— Our background mood affects how we perceive the world and the people around us and how we behave. A person’s mood is driven by their vision of the future. “A common belief is that the future is basically an extension of what is going on today.” To manage moods, therefore, it is necessary to create a different understanding about the future. Dr. Flores suggests “the most important key to generating moods of challenge, confidence, and ambition is to understand that people create the future in the commitments they make to each other and the actions they take together…we invent the future together.” There is key information in this section for any group leader to consider.

— “Leadership is a phenomenon of the conversations of a team, not of an individual. A team participates in a set of ongoing conversations among people who commit to share an explicitly declared mission and to coordinate actions to fulfil the mission. The leader takes action to ensure that these conversations take place and that they are assessed by the team to be effective. The leader is the person who is granted authority by the team to take care of these conversations in an ongoing manner.”

— Language is central to being social. “We build networks of people with whom we participate in conversations.” These are not one-way messages like “take out the trash” or “do this task,” but rather two-way conversations in which two or more individuals share their background concerns, negotiate agreements for taking action together, and continuously develop a shared assessment of how the work and their relationship is progressing. These are the kind of principles we should be mindful of as we design modern work management systems.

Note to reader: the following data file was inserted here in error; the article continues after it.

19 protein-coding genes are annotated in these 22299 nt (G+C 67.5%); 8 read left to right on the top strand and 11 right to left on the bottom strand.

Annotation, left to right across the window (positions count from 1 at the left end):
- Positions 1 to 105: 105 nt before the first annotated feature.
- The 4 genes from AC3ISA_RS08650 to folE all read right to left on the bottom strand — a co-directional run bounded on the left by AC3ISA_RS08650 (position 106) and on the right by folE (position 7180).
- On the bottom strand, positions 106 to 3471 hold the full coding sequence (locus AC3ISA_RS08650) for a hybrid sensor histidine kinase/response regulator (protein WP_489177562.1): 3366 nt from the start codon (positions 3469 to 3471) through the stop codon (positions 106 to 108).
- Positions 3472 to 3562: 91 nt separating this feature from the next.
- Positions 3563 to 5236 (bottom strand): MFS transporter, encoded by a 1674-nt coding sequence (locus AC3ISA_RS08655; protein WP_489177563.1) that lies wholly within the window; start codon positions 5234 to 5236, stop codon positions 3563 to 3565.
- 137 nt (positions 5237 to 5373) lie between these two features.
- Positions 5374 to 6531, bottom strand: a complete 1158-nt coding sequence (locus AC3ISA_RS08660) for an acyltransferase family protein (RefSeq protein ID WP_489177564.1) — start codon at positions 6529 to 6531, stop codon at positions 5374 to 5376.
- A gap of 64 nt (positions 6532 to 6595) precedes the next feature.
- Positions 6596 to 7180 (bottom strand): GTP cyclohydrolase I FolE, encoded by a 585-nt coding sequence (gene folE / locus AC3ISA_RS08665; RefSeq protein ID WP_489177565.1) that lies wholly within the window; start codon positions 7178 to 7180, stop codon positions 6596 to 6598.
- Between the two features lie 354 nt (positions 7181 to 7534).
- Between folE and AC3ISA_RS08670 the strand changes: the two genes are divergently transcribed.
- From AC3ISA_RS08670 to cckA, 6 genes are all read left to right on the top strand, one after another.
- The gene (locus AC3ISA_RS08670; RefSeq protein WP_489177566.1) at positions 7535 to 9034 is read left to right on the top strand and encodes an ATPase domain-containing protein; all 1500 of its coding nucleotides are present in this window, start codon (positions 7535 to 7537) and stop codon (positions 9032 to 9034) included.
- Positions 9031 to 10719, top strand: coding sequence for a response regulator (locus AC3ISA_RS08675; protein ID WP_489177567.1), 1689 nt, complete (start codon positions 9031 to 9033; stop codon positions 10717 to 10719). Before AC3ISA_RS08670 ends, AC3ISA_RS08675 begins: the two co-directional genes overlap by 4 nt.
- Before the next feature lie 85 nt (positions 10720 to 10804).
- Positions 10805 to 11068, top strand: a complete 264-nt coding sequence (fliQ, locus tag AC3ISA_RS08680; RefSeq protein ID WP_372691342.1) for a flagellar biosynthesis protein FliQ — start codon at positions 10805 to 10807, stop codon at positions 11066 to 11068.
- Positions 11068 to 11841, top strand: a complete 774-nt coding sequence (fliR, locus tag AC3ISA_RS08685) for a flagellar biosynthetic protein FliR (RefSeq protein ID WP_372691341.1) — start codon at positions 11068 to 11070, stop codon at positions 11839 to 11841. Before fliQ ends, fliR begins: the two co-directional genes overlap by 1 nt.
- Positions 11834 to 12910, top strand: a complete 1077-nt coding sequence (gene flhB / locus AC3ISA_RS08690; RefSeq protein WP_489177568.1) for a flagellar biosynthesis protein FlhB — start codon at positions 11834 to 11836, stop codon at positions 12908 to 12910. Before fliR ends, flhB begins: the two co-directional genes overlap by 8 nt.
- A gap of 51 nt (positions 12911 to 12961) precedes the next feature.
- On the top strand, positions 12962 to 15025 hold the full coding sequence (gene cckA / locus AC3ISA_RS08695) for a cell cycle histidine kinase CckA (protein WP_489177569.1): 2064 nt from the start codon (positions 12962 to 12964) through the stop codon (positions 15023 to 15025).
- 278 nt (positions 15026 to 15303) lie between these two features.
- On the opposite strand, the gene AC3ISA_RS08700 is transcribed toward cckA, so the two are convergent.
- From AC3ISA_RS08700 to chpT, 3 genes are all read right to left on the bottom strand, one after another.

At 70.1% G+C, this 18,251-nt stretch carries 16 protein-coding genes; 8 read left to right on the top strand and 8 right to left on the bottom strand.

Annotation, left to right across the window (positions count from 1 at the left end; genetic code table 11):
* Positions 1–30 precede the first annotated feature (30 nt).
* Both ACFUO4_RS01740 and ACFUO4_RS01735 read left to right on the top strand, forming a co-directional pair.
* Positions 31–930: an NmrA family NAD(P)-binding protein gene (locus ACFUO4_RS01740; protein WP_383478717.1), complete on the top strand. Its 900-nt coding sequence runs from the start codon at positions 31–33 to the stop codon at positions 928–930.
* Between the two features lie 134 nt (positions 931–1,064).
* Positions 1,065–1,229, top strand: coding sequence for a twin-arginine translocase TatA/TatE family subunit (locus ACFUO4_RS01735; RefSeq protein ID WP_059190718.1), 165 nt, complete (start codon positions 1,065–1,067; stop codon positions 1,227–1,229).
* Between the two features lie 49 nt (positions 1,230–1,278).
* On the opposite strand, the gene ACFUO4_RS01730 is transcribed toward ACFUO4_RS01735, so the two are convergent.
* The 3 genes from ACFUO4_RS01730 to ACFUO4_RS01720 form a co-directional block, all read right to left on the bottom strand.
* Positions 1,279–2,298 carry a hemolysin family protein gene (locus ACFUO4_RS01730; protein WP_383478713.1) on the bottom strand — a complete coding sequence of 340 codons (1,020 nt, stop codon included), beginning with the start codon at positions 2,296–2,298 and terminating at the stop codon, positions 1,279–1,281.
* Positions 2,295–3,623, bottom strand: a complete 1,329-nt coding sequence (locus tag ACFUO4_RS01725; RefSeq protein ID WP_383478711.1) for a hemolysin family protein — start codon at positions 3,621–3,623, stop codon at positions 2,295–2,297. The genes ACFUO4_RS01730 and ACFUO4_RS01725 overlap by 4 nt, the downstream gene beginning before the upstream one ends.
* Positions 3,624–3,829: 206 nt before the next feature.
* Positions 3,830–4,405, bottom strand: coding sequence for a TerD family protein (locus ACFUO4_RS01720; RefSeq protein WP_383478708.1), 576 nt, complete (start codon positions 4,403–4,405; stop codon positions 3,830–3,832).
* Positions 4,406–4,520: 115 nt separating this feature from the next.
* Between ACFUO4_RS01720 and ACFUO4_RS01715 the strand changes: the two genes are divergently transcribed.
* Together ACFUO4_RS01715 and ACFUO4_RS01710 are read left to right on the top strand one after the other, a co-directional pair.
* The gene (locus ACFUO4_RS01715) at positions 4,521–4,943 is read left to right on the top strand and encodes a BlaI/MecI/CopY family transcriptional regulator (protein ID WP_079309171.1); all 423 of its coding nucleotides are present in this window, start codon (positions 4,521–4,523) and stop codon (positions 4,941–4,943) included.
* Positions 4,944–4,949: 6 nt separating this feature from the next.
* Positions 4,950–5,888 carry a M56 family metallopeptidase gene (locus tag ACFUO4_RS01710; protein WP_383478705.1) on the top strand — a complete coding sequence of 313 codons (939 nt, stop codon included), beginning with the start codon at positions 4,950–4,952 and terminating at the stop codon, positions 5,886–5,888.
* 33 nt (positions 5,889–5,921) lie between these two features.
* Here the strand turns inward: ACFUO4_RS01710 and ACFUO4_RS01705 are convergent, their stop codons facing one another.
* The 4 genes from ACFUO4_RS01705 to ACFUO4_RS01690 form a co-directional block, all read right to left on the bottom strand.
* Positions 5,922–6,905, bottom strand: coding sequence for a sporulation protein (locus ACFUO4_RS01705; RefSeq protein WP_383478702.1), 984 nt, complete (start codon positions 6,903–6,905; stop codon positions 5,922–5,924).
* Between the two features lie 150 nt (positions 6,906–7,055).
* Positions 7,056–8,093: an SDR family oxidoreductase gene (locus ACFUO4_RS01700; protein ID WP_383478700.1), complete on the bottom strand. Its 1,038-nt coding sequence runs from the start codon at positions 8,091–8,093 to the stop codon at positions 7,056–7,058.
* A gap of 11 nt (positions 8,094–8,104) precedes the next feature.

Perhaps the gem of the whole book, however, is the last chapter “On Listening.” Using examples as seemingly far apart as a used car salesman and Lech Walesa, Dr. Flores presents an entirely new approach to the practice of listening. Exhibiting keen observation skills, the author exposes the mechanics of dysfunctional conversation patterns that are immediately recognisable and then presents a new model for listening that can achieve genuine engagement between people with entirely different backgrounds. We see how the traditional training on listening skills is flawed, and we learn an observable, but radically new way of participating in conversations that any reader can utilize and benefit from.